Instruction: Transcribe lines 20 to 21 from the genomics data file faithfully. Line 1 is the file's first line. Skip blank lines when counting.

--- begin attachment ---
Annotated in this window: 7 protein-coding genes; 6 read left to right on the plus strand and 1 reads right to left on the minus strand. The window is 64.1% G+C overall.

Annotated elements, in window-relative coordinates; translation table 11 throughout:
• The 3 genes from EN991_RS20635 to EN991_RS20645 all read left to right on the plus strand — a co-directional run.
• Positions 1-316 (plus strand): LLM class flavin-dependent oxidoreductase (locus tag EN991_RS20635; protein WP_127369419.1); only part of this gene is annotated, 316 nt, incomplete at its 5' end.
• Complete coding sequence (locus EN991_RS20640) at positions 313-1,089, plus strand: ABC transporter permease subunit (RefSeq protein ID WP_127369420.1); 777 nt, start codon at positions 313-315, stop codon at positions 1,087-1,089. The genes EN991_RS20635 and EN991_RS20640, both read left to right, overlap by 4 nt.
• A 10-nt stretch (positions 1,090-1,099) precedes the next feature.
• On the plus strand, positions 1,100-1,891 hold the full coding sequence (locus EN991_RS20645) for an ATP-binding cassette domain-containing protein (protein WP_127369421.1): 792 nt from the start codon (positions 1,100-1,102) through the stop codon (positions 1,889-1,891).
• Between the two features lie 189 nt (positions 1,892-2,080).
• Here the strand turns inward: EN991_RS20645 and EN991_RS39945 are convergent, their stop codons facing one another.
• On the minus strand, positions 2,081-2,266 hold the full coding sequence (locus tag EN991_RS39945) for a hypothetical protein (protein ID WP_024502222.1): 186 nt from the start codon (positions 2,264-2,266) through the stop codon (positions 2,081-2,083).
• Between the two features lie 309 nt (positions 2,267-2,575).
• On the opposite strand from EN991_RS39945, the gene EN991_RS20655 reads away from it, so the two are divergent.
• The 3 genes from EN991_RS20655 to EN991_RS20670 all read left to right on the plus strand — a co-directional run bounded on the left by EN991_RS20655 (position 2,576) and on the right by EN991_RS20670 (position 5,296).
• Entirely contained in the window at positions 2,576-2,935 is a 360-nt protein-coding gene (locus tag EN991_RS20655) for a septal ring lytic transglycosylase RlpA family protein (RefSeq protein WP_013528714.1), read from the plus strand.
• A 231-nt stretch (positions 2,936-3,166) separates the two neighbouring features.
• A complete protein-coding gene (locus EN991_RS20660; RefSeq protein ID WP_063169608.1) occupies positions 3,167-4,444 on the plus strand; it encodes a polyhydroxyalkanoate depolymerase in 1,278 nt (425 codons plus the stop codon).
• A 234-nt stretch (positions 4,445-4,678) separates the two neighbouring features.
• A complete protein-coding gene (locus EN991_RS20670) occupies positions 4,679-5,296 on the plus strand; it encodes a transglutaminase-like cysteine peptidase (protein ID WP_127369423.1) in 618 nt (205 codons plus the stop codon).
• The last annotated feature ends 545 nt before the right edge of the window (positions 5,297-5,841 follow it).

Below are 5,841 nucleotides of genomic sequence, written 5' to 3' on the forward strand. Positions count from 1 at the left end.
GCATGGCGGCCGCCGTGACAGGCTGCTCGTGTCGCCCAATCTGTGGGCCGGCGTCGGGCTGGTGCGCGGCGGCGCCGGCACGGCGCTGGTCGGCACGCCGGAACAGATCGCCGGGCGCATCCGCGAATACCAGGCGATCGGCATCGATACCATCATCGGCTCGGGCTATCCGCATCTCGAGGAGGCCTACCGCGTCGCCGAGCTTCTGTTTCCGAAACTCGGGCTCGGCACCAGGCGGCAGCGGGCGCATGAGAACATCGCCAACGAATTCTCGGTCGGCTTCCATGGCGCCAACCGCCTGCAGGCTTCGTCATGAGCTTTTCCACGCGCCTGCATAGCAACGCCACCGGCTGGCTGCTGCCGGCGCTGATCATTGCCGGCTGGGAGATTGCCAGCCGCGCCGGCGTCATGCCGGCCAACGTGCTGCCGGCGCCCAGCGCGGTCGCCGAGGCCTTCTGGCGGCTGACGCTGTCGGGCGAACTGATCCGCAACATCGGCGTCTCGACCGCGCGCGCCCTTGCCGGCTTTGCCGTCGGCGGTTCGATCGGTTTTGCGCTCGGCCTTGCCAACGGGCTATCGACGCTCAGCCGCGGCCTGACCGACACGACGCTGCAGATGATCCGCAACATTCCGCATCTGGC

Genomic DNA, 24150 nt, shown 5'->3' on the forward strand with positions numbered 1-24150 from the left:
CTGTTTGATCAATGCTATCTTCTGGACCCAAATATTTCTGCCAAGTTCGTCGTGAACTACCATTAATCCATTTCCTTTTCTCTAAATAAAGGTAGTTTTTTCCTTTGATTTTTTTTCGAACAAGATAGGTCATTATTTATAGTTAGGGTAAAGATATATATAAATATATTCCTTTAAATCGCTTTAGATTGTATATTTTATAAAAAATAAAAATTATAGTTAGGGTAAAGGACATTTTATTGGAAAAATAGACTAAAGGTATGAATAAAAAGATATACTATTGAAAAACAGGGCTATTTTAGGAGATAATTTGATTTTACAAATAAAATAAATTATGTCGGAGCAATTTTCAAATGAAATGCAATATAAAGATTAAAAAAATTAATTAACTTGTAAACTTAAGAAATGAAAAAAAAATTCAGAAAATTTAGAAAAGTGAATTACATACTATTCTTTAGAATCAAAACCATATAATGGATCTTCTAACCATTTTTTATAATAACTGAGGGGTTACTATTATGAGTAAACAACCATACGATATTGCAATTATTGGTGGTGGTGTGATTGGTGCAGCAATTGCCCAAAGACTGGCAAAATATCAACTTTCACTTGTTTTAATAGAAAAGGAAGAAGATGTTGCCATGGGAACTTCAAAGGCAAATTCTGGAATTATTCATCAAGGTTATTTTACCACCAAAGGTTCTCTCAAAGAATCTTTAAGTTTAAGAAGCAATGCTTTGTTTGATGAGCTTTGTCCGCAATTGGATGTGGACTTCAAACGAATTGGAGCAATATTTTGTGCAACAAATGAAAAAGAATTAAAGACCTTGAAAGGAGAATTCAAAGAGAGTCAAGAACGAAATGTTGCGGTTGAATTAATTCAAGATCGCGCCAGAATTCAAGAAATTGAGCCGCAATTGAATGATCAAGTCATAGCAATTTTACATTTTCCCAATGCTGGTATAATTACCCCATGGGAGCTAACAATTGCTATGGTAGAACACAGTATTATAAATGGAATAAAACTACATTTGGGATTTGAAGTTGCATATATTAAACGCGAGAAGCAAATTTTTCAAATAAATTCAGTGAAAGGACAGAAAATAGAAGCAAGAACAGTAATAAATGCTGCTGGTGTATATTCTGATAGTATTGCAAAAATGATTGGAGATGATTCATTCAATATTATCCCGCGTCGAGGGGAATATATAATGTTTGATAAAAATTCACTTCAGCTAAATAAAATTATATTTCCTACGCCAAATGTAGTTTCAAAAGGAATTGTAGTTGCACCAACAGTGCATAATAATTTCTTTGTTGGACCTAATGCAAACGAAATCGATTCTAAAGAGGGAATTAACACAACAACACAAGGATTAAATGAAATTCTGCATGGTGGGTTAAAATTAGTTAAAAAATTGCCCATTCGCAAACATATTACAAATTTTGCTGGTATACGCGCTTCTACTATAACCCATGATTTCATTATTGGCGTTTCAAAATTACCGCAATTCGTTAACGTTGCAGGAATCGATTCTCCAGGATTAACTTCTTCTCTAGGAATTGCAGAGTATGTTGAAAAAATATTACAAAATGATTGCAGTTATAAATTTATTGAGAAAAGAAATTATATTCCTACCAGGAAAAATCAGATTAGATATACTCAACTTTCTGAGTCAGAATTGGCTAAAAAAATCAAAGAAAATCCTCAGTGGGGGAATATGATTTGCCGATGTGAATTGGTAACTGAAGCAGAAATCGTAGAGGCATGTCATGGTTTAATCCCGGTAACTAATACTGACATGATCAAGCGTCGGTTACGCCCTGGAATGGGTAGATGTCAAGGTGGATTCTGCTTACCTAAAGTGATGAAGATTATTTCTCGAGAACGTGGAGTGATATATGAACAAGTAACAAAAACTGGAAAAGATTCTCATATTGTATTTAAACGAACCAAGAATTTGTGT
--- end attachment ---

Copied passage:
Below are 5,841 nucleotides of genomic sequence, written 5' to 3' on the forward strand. Positions count from 1 at the left end.
GCATGGCGGCCGCCGTGACAGGCTGCTCGTGTCGCCCAATCTGTGGGCCGGCGTCGGGCTGGTGCGCGGCGGCGCCGGCACGGCGCTGGTCGGCACGCCGGAACAGATCGCCGGGCGCATCCGCGAATACCAGGCGATCGGCATCGATACCATCATCGGCTCGGGCTATCCGCATCTCGAGGAGGCCTACCGCGTCGCCGAGCTTCTGTTTCCGAAACTCGGGCTCGGCACCAGGCGGCAGCGGGCGCATGAGAACATCGCCAACGAATTCTCGGTCGGCTTCCATGGCGCCAACCGCCTGCAGGCTTCGTCATGAGCTTTTCCACGCGCCTGCATAGCAACGCCACCGGCTGGCTGCTGCCGGCGCTGATCATTGCCGGCTGGGAGATTGCCAGCCGCGCCGGCGTCATGCCGGCCAACGTGCTGCCGGCGCCCAGCGCGGTCGCCGAGGCCTTCTGGCGGCTGACGCTGTCGGGCGAACTGATCCGCAACATCGGCGTCTCGACCGCGCGCGCCCTTGCCGGCTTTGCCGTCGGCGGTTCGATCGGTTTTGCGCTCGGCCTTGCCAACGGGCTATCGACGCTCAGCCGCGGCCTGACCGACACGACGCTGCAGATGATCCGCAACATTCCGCATCTGGC